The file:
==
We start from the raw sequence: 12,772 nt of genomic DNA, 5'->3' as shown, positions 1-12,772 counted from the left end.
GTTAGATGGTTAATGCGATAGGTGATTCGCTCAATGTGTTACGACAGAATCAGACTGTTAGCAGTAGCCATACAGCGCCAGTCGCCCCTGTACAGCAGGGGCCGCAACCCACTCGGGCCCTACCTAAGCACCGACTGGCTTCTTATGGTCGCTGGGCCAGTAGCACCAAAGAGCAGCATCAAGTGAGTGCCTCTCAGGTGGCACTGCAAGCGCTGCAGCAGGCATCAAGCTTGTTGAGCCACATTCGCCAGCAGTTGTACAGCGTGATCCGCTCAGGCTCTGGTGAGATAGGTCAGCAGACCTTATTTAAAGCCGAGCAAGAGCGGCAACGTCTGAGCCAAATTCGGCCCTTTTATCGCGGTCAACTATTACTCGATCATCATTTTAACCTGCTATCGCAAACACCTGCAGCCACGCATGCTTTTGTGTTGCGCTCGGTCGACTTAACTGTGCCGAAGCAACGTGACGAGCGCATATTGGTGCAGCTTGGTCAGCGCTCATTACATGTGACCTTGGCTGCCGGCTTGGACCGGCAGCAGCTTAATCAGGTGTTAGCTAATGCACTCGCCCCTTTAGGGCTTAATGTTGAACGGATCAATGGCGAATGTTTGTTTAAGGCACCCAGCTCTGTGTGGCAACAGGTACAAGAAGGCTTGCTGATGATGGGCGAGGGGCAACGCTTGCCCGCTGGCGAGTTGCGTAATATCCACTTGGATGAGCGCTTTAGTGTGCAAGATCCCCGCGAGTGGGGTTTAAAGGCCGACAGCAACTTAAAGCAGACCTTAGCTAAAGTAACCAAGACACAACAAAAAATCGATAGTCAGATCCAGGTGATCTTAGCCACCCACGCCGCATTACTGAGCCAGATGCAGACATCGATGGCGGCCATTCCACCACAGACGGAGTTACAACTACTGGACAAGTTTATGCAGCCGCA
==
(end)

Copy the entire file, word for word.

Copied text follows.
We start from the raw sequence: 12,772 nt of genomic DNA, 5'->3' as shown, positions 1-12,772 counted from the left end.
GTTAGATGGTTAATGCGATAGGTGATTCGCTCAATGTGTTACGACAGAATCAGACTGTTAGCAGTAGCCATACAGCGCCAGTCGCCCCTGTACAGCAGGGGCCGCAACCCACTCGGGCCCTACCTAAGCACCGACTGGCTTCTTATGGTCGCTGGGCCAGTAGCACCAAAGAGCAGCATCAAGTGAGTGCCTCTCAGGTGGCACTGCAAGCGCTGCAGCAGGCATCAAGCTTGTTGAGCCACATTCGCCAGCAGTTGTACAGCGTGATCCGCTCAGGCTCTGGTGAGATAGGTCAGCAGACCTTATTTAAAGCCGAGCAAGAGCGGCAACGTCTGAGCCAAATTCGGCCCTTTTATCGCGGTCAACTATTACTCGATCATCATTTTAACCTGCTATCGCAAACACCTGCAGCCACGCATGCTTTTGTGTTGCGCTCGGTCGACTTAACTGTGCCGAAGCAACGTGACGAGCGCATATTGGTGCAGCTTGGTCAGCGCTCATTACATGTGACCTTGGCTGCCGGCTTGGACCGGCAGCAGCTTAATCAGGTGTTAGCTAATGCACTCGCCCCTTTAGGGCTTAATGTTGAACGGATCAATGGCGAATGTTTGTTTAAGGCACCCAGCTCTGTGTGGCAACAGGTACAAGAAGGCTTGCTGATGATGGGCGAGGGGCAACGCTTGCCCGCTGGCGAGTTGCGTAATATCCACTTGGATGAGCGCTTTAGTGTGCAAGATCCCCGCGAGTGGGGTTTAAAGGCCGACAGCAACTTAAAGCAGACCTTAGCTAAAGTAACCAAGACACAACAAAAAATCGATAGTCAGATCCAGGTGATCTTAGCCACCCACGCCGCATTACTGAGCCAGATGCAGACATCGATGGCGGCCATTCCACCACAGACGGAGTTACAACTACTGGACAAGTTTATGCAGCCGCA